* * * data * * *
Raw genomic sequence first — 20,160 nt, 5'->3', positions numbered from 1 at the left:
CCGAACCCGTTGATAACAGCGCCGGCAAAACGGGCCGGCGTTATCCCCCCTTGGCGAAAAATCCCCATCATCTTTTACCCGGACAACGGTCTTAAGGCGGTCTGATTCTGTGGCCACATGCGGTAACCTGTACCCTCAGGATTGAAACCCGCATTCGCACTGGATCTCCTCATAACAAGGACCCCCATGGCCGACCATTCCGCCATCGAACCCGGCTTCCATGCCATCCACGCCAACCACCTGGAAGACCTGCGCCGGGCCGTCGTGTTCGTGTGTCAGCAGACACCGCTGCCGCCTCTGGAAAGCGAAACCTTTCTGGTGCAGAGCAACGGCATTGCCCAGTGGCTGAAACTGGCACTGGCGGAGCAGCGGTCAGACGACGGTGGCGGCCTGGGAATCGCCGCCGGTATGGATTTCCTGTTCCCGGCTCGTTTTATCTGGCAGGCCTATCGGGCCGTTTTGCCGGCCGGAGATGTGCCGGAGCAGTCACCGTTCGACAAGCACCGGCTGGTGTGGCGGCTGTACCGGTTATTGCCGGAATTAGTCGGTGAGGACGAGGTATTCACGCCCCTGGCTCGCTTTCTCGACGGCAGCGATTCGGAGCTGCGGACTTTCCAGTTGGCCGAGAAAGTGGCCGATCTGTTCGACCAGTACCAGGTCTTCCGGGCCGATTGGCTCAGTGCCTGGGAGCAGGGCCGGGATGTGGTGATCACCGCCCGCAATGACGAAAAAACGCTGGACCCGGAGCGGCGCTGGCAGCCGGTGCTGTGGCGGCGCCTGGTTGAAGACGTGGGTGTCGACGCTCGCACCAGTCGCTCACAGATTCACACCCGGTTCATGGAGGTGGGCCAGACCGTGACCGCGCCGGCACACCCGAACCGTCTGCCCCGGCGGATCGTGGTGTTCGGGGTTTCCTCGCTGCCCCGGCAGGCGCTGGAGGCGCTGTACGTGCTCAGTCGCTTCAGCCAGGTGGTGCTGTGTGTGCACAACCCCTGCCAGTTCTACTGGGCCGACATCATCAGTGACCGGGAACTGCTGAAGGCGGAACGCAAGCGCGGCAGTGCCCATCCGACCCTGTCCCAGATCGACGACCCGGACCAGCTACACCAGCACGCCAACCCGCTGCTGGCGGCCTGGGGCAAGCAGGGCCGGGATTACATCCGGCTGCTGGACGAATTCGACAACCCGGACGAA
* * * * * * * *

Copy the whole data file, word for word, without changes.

Raw genomic sequence first — 20,160 nt, 5'->3', positions numbered from 1 at the left:
CCGAACCCGTTGATAACAGCGCCGGCAAAACGGGCCGGCGTTATCCCCCCTTGGCGAAAAATCCCCATCATCTTTTACCCGGACAACGGTCTTAAGGCGGTCTGATTCTGTGGCCACATGCGGTAACCTGTACCCTCAGGATTGAAACCCGCATTCGCACTGGATCTCCTCATAACAAGGACCCCCATGGCCGACCATTCCGCCATCGAACCCGGCTTCCATGCCATCCACGCCAACCACCTGGAAGACCTGCGCCGGGCCGTCGTGTTCGTGTGTCAGCAGACACCGCTGCCGCCTCTGGAAAGCGAAACCTTTCTGGTGCAGAGCAACGGCATTGCCCAGTGGCTGAAACTGGCACTGGCGGAGCAGCGGTCAGACGACGGTGGCGGCCTGGGAATCGCCGCCGGTATGGATTTCCTGTTCCCGGCTCGTTTTATCTGGCAGGCCTATCGGGCCGTTTTGCCGGCCGGAGATGTGCCGGAGCAGTCACCGTTCGACAAGCACCGGCTGGTGTGGCGGCTGTACCGGTTATTGCCGGAATTAGTCGGTGAGGACGAGGTATTCACGCCCCTGGCTCGCTTTCTCGACGGCAGCGATTCGGAGCTGCGGACTTTCCAGTTGGCCGAGAAAGTGGCCGATCTGTTCGACCAGTACCAGGTCTTCCGGGCCGATTGGCTCAGTGCCTGGGAGCAGGGCCGGGATGTGGTGATCACCGCCCGCAATGACGAAAAAACGCTGGACCCGGAGCGGCGCTGGCAGCCGGTGCTGTGGCGGCGCCTGGTTGAAGACGTGGGTGTCGACGCTCGCACCAGTCGCTCACAGATTCACACCCGGTTCATGGAGGTGGGCCAGACCGTGACCGCGCCGGCACACCCGAACCGTCTGCCCCGGCGGATCGTGGTGTTCGGGGTTTCCTCGCTGCCCCGGCAGGCGCTGGAGGCGCTGTACGTGCTCAGTCGCTTCAGCCAGGTGGTGCTGTGTGTGCACAACCCCTGCCAGTTCTACTGGGCCGACATCATCAGTGACCGGGAACTGCTGAAGGCGGAACGCAAGCGCGGCAGTGCCCATCCGACCCTGTCCCAGATCGACGACCCGGACCAGCTACACCAGCACGCCAACCCGCTGCTGGCGGCCTGGGGCAAGCAGGGCCGGGATTACATCCGGCTGCTGGACGAATTCGACAACCCGGACGAA